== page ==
“When we practice and talk to the players and pitchers about it, the intent is to get an out. We want them to be aggressive. But we also practice it all the time to the point where I’m sure the players get tired of it. But when you are in need of an out with the bases loaded or a runner on third with nobody out, it can be an awfully big play if you can get a pickoff.

“You can really take the wind out of the sails of the other team if they have runners on first and second and you pick off the runner at second.

“With pickoffs at second, the centerfielder must know what is going on because we want the pitcher throwing aggressively knowing that the centerfielder will be there to catch a wild throw so the runner won’t advance unless it hits the runner in the helmet or kicks off in another direction. Our outfielders definitely have a role in pickoffs as well.

Schlossnagle didn’t want to divulge every detail of how TCU’s pickoff plays are done since they have been so successful against opponents. But he discussed several techniques that pitchers use at second base.

“The pickoff plays we use at second base have worked extremely well. One is prior to the pitcher coming into the set position just as he is getting his signal from the catcher.

“The others are when the pitcher comes into the set position. It’s all about timing and how many times he looks at second base, how many times he looks home. Practicing the timing off that with the middle infielders is crucial to getting outs on those plays.

“The best time to pick off a runner is when he is feeling good about himself. After a big hit or a big stolen base, it is a great time to run a pickoff play when the runner isn’t paying attention.

“The runner doesn’t have to be that far off the base to be picked off. You can get them when they aren’t paying attention, are too relaxed or not in a good, athletic position. We are constantly looking for these things from runners. It might be one thing or all of the above. Once we see that, if we run it correctly, we feel that we will get an out.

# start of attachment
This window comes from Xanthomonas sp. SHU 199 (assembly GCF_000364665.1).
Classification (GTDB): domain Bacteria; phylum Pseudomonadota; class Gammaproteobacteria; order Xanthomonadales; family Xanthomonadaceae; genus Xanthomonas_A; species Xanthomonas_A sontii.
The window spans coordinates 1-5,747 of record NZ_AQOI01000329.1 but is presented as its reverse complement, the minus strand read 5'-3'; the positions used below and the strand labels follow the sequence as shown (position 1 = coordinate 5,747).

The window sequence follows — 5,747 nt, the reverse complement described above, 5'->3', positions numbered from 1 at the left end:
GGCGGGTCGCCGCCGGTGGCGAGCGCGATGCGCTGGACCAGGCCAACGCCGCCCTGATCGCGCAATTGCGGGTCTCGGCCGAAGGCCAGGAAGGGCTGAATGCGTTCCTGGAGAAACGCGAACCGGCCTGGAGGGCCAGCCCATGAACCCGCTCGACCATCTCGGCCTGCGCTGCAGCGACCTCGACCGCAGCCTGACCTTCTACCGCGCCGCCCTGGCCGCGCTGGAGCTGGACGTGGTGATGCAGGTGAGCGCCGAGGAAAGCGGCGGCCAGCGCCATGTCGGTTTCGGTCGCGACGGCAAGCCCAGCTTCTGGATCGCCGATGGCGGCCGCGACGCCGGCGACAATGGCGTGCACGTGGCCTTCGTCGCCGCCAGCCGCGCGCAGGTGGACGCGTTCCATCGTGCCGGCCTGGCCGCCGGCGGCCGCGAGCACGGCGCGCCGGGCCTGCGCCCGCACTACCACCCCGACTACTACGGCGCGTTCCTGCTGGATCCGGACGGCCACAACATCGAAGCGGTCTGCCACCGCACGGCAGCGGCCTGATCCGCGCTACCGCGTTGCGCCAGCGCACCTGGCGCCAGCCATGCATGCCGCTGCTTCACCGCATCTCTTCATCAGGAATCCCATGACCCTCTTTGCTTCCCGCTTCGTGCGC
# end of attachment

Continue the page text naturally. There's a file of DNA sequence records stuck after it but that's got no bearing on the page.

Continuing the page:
“There are signs in the dugout and on the field that let everybody know what is going on. Our pitcher is 100 percent picking to a base or 100 percent throwing a pitch. That way our pitchers are totally committed one way or the other.”

Great Catcher Essential
Schlossnagle said having an All-American catcher in Bryan Holaday during the 2010 season helped tremendously. He personally picked off seven runners that season and threw out 23 more trying to steal.

“When Holaday came to TCU, I had to change my philosophy when it came to catchers trying to pick off runners on base. I have always been a coach who was very aggressive on offense but very conservative on defense. I didn’t want the ball being tossed around the field, which could lead to errors, unless we knew we could get an out.

“In the summer of 2006, I coached with Team USA which was a year or so before Holaday came here. We had two remarkable catchers on that team in J.P Arencibia and Preston Clark. Those guys were really aggressive with their arms during the summer.

“I asked J.P. if his coach at Tennessee let him be so aggressive during spring games. And he said yes because he did it all the time in practice. I came back that fall and told our catchers that I didn’t care how many balls they threw away in the fall. I wanted them to be aggressive with their arms. So it started then. Once Holaday came, he won me over because he knew when to do it and was very, very accurate.

“Last season we were playing Texas Tech at home in a 1-run ball game in the top of the ninth with two outs. They have a kid who was really fast that hit a ball to the top of the fence for a triple. He was on third with two outs. With a lefthanded hitter up, our pitcher throws strike one, and we watch the base runner walk back to third with his head down.

“We put the play on. Our closer then throws strike two. We now have two strikes and two outs with our closer on the mound.

“Every rule of baseball says you don’t try to pick with two outs and two strikes at third. You throw it away, and they tie the game. With a lefthanded batter, there is no way you are going to pick off a runner at third.

“But Holaday picks the runner off to end the game at third base. When you have a great player like him, you have to adjust as a coach. The worst thing you can do is limit him when he has a great tool.”